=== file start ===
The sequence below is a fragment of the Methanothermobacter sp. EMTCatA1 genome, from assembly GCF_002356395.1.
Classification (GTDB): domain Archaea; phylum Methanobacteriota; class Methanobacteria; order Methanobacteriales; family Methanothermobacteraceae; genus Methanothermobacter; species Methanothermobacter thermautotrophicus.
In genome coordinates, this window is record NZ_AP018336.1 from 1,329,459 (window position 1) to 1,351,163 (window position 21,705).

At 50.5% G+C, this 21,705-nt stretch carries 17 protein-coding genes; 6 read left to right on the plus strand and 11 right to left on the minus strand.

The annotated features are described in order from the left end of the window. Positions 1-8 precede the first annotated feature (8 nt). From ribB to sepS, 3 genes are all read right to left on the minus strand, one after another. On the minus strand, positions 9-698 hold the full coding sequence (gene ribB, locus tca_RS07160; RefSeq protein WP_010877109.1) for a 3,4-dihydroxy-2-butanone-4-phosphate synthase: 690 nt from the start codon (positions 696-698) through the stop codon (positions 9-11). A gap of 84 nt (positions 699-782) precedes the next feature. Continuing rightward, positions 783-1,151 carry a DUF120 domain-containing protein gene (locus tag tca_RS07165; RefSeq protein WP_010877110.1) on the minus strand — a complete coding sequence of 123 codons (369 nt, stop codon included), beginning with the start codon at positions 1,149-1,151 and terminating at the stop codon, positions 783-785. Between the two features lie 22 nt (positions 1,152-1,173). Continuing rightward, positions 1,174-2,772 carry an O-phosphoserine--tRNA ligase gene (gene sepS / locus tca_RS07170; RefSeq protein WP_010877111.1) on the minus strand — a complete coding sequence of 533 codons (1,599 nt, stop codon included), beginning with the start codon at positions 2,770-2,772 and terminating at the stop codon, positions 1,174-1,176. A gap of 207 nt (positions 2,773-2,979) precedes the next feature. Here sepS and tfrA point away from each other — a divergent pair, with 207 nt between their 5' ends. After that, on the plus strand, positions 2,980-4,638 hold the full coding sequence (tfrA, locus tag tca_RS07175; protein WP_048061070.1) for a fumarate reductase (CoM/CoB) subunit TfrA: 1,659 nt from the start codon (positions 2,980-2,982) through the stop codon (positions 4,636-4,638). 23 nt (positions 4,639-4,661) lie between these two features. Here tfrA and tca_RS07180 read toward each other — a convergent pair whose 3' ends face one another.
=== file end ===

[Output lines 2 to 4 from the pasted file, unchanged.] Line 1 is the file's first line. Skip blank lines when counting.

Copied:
Classification (GTDB): domain Archaea; phylum Methanobacteriota; class Methanobacteria; order Methanobacteriales; family Methanothermobacteraceae; genus Methanothermobacter; species Methanothermobacter thermautotrophicus.
In genome coordinates, this window is record NZ_AP018336.1 from 1,329,459 (window position 1) to 1,351,163 (window position 21,705).

At 50.5% G+C, this 21,705-nt stretch carries 17 protein-coding genes; 6 read left to right on the plus strand and 11 right to left on the minus strand.